For the first fifteen years of my post-college life, I was always lucky enough to have room for books in my studio and one-bedroom apartments. Granted, as an editor I could keep all of my “work” books in the office and not surrender shelf space at home, but even when my wife and I combined our collections, we had the space to keep everything on our shelves. We had some questionable things up there in terms of profiling (William Burroughs, Nietzsche, Marx) as well as taste (a really bad bio of Courtney Love), but like Nicholson I filed them under “curiosity, irony, guilty pleasure and the desire to understand the enemy (not to mention free review copies)”.

And then we had the baby. Almost overnight, well-organized bookcases gave way to unsightly piles on desks and dressers as the shelf space in Henry’s room was taken over by baby supplies. By the time Henry turned 18 months, we’d been reduced to one full bookcase in our bedroom and the upper halves of two cases in his room. With a heavy heart, we knew the time had come—we had to get rid of some books.

So, what got sent to Goodwill? First and foremost, paperbacks, especially novels, plus classics like Huck Finn we figured Henry would probably acquire at some point on his own. Some decisions were no-brainers (so long, Courtney!), some were heart wrenching (lots of college books). When it came to the controversial ones, they ended up as keepers, though for less-than-ideological reasons. Both the Burroughs and Nietzsche I’d had since high school, and as for Marx—well, is that really considered dangerous anymore?

However, now that I think about it, we also held onto Aleister Crowely and Helter Skelter—more high school reading—which taken together could put the FBI on notice… Well, let’s just hope the Feds read the part of Nicholson’s article about how a criminal’s reading list can’t explain or predict his actions!


Books are Heavy

In the wake of moving house, which included a ridiculous number of books that prompted even our movers to complain, the notion of a digital library becomes increasingly appealing. True, books are beautiful, tactile and each, in addition to its actual content, is a touchstone of memory and experience, but after slitting open dozens of cartons, I’m feeling less sentimental.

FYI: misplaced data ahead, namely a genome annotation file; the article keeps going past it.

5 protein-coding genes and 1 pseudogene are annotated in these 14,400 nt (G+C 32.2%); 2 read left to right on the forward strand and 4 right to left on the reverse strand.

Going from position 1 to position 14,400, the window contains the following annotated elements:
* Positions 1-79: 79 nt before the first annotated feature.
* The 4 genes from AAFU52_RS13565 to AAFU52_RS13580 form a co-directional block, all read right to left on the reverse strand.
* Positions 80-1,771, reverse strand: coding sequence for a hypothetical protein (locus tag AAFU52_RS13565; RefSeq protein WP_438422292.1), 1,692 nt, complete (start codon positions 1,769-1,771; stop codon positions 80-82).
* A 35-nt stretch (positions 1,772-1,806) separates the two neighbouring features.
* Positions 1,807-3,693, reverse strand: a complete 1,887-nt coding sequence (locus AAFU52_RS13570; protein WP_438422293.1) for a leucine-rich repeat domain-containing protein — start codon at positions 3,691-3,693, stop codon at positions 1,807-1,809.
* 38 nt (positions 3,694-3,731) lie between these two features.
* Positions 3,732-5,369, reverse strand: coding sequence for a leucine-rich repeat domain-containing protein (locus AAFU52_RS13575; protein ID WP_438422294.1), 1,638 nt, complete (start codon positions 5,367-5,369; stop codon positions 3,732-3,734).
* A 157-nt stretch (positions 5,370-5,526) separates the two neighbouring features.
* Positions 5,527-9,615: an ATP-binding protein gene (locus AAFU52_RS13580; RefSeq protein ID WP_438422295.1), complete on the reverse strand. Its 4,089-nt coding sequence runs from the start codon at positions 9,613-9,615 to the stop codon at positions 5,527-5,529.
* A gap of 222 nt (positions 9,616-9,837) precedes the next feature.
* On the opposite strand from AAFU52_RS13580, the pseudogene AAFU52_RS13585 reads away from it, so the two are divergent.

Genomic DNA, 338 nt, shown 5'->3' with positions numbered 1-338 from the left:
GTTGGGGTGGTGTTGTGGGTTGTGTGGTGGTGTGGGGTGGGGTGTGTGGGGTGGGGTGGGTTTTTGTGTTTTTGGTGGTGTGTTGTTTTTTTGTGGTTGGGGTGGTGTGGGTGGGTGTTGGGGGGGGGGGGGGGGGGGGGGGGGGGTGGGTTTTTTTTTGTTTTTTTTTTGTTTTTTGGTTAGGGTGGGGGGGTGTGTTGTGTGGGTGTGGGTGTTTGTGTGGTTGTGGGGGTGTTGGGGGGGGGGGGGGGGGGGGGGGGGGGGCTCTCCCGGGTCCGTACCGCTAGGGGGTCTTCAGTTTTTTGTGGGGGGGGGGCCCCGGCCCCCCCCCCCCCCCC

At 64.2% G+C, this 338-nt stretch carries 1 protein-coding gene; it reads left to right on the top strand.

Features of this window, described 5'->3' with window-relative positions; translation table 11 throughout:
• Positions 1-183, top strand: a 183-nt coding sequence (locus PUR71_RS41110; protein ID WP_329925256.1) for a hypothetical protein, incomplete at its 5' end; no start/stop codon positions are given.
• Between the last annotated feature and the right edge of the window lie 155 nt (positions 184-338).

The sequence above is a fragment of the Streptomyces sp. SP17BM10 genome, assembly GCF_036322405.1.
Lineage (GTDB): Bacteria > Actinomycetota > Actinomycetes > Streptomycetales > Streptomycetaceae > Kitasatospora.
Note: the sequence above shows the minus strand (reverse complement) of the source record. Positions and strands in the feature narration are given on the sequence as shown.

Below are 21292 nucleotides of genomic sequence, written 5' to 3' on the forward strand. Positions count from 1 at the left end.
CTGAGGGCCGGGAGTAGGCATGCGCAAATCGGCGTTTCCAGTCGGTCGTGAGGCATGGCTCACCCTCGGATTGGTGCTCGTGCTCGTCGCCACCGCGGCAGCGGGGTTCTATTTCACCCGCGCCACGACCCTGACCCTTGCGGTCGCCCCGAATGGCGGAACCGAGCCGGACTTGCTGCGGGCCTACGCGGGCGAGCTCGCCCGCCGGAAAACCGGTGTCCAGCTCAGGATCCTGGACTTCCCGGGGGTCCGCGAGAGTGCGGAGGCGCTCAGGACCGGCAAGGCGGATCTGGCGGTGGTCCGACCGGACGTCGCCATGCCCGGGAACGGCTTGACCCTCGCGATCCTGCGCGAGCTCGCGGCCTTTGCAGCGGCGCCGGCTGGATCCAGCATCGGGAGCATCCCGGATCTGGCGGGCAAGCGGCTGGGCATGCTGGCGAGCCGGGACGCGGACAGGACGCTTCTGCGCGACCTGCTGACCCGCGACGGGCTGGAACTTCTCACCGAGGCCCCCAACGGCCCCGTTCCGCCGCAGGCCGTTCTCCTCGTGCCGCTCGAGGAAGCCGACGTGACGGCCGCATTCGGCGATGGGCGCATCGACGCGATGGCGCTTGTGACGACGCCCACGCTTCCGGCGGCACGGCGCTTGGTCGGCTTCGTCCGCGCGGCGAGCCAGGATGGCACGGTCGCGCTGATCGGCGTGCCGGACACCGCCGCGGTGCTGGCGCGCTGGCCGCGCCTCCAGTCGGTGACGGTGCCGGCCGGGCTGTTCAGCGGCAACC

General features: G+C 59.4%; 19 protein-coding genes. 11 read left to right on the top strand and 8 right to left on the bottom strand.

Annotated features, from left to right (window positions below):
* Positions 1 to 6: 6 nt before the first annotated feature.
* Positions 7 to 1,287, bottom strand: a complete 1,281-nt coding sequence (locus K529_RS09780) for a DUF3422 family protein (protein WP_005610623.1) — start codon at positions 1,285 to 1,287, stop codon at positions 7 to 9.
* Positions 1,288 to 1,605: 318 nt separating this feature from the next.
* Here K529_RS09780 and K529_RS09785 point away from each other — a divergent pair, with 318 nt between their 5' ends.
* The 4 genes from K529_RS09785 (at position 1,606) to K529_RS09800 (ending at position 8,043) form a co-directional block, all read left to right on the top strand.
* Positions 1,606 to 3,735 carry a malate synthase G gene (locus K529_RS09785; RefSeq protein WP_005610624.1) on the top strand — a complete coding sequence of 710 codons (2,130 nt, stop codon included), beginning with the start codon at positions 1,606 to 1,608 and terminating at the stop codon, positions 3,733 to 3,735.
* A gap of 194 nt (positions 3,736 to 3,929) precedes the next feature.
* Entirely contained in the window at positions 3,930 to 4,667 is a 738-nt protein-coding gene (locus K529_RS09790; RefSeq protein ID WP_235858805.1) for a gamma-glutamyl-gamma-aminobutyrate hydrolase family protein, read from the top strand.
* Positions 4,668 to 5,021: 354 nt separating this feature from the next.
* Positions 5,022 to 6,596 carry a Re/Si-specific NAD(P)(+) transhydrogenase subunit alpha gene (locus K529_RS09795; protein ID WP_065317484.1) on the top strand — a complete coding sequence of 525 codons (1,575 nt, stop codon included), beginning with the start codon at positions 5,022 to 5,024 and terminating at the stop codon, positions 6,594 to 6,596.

In addition, I never quite realized the degree to which arranging books can prove psychologically fraught. In our new house, my husband gave one of his bookshelves to my preschool-aged son. The resulting scarcity in shelf space has prompted a kind of Malthusian struggle; in this overpopulated world, which books should get pride of place? Should we (finally) attempt to organize by subject area? Should the Wilkie Collins novels that were the subject of my grad school papers be relegated to boxes in the basement? (!) Can we donate still more to Goodwill? We’ve already parted with a small library’s worth of volumes. Yes, we could get yet another bookshelf. Likely we will. But this is not a long term solution, especially when I find that I get stroppy when I suspect that I am culling more books than my husband, who as a publishing professional, an academic and a packrat is thrice-afflicted. So gentle readers, in houses where there is more than one bibliophile, where marriage/cohabitation also involves the union of two book collections, and assuming that you do not possess a soaring multi-floored library that Rachel hankered after earlier this month, what did you do? Must we digitize in the name of conjugal harmony, easier moves, and effortless organization? Is the virtual library the answer, not only for the Vatican Library (check out this New Yorker article) but my own, just slightly less palatial, house?


Holy Books and Dating

by Rachel

Back in May, I mentioned attempting to read Joseph O’Neill’s Netherland, simply because the President was reading it. I tend to be nosey and want to know what kind of book choices public figures make. So, it’s no surprise that I was interested to take a peek at the Vatican’s Secret Archives, as posted in The Guardian. Manuscripts and publications collected for more than 800 years lie within the 85 kilometers of shelving in this vault.

I thought the article on the Vatican’s archives was the most fascinating story of the week, until I saw this Wall Street Journal article by Hannah Seligson, on dating websites catering towards book lovers. For one, I don’t think partner compatibility can be based on book choices. Sure, it certainly shows you have a common area of interest if your favorite genre is sci-fi and so is your partner’s, but does this translate to a personality match also? I’m not so sure; I think a dating site for book lovers is a unique endeavor, but I think it takes a lot more than the same taste in books for compatibility.

What do you think? Do you and your partner, or friends, share the same taste in books?


A shelf of firsts

by Rachel

Reading Ralph Gardner Jr’s Wall Street Journal article on first editions brought back a memory of when I was younger. I remember my Grandfather’s office being crowded by shelves of antiques, souvenirs from abroad, and of course – books! There was a particular bookshelf filled with random books on world history, genealogy, and sports (in fact, there were too many books on cricket for my liking. No one really needs to know so much about that sport, do they?). In a smaller bookcase in the corner of the room, there was a shelf dedicated to first editions. And of course, because my Grandfather treasured these books, they were kept on the highest shelf where grandchildren were unable to reach!

I don’t own any first editions, but because of my Grandfather’s love of them, I’m always interested to know the titles people own, and whether or not they went out of their way to find them, or if the books were simply passed down through the years.

So, if you’re big on first editions, care to share what titles you own and how you acquired them? If not, do you have a first edition title you’d pay a high price for?